LOS ANGELES (CBSLA.com) — City Council members Tuesday called on city staff to investigate whether natural gas and oil drilling methods, such as fracking, helped trigger Monday's magnitude-4.4 earthquake.
Councilmen Paul Koretz and Mike Bonin introduced the motion, which was then seconded by Councilman Bernard Parks. The motion would direct city staff members from the city to work with the California Division of Oil, Gas and Geotherman Resources (DOGGR), the U.S. Geological Survey and the South Coast Air Quality Management District in order to produce a report a report looking into whether a link may exist between fracking and the temblor.
The "Shamrock Shake", so dubbed by some because it occurred at 6:25 a.m. on St. Patrick's Day, is being called the strongest to "hit directly under the Santa Monica Mountains in the 18 years since seismic record-keeping began in the area," according to some seismologists.
Officials from the U.S. Geological Survey have said there has been a dramatic rise over recent years of "noticeable earthquakes" that exceed 3.0-magnitudes in both central and eastern United States, the motion suggested.
The councilmen also contend that the USGS further discovered that some of the quakes occurring in Oklahoma, Arkansas, Texas and Ohio were triggered by activities related to fracking.
West Los Angeles marked the origin of Monday's earthquake, which is also in the vicinity where active oil extraction activities have been reported, according to the motion.
Fracking involves the injection of a mixture of water and chemicals at high pressure into the ground to free up trapped natural gas and oil deposits.
City Council members in February ordered a halt to fracking, gravel packing, acidizing and other "unconventional" drilling and well-stimulation methods used by some oil companies may be using in and around Los Angeles.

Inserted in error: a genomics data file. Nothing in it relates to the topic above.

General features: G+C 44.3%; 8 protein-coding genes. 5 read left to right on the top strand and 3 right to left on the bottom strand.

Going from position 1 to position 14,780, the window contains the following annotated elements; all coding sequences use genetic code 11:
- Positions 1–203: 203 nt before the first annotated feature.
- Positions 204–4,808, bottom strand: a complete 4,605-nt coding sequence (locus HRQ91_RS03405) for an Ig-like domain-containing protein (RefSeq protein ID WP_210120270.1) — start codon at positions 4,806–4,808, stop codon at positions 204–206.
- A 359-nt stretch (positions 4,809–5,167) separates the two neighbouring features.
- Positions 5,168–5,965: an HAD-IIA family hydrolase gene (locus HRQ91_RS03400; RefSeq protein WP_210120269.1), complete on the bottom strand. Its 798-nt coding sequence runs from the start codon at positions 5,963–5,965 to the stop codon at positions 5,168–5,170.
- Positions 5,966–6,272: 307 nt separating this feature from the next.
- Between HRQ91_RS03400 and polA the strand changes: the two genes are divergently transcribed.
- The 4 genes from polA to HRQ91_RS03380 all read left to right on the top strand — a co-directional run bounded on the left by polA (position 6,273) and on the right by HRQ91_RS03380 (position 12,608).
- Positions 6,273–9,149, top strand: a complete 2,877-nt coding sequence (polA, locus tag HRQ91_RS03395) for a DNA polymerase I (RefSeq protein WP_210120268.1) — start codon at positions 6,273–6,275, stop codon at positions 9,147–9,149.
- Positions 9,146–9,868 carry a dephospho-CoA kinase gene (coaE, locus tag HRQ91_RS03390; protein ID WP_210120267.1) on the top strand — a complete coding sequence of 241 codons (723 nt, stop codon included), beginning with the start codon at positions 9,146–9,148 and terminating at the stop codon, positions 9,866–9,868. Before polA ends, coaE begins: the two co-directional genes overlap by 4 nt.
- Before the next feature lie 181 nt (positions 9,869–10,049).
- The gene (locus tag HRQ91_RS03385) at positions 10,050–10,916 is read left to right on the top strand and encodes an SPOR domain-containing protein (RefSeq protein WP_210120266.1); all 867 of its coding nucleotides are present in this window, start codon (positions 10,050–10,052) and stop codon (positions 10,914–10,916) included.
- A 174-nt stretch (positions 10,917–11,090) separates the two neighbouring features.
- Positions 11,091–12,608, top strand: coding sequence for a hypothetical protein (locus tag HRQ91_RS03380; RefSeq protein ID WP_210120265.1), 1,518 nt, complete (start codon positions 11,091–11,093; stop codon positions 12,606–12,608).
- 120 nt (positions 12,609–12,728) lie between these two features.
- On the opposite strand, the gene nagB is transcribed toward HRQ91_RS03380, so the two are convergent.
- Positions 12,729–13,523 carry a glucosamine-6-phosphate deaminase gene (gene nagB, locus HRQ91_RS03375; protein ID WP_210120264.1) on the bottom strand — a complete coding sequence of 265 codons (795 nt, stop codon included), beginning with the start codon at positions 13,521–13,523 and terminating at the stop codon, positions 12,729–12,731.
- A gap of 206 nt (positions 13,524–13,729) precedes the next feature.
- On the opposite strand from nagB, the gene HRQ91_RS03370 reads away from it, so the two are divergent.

"We believe that when you get the literature today about the earthquake, and you find it's on an unknown fault, and you find it's in an area where fracking is going on, you are obligated to seek what might have caused that," LA City Councilman Bernard Parks told CBS2/KCAL9's Dave Bryan. "But the final issue is to try to get our emergency preparedness department, along with city agencies and state agencies, to evaluate just what the impact of fracking can be on this most recent earthquake."
City attorneys are expected to prepare an ordinance within the next two months that would impose a moratorium on such drilling methods.
Bonin and Koretz said last month that their primary worry regarding fracking, apart from its potential impacts on the water supply, is its effect on a region with numerous earthquake faults.
In Carson, a packed city council meeting focused on the effects and policy surrounding fracking within the city, and many residents suggested at least a temporary ban on the practice, citing health and environmental concerns.
"We just had an earthquake at a 4.4 (magnitude) in the state here," resident Robert Lesley said. "If you're going to look at the earthquake as being a main concept here, if you're going to put water back in where you're going to take away from a rock formation, that water, or salt water, whatever they're going to inject, has got to settle. And when it settles, you're going to have a drop — they call that sinkholes."
The Dominguez oil field, one of the largest oil fields in the country, is the center of the controversy. The field is within proximity to Cal State Dominguez Hills, as well as additional residential neighborhoods, and is raising concerns among residents.
The Occidental Petroleum Company, however, says it has no interest in drilling in residential neighborhoods, and that it will agree not to use any manner of fracking tactics.
"A lot of the opponents have said this project will include fracking," OXY USA Vice President Mark Kapelke said. "We've stated, over and over again, that we will not use fracking. We have asked the city to make sure that in the development agreement, or any other agreement they want to assign, to make sure that we are barred from doing any fracking."
Local activists and residents in Carson, however, are low on trust, based on previous promises.
"(They) said that they would do fracking, and then the community responded by saying that they didn't like that idea, because it was too controversial," Food and Water Watch's Alexandra Nagy said. "The next day they turned around, with a letter saying they won't frack, but they reserve the right to at any time. And so it just kind of shows that they can't really be trusted."
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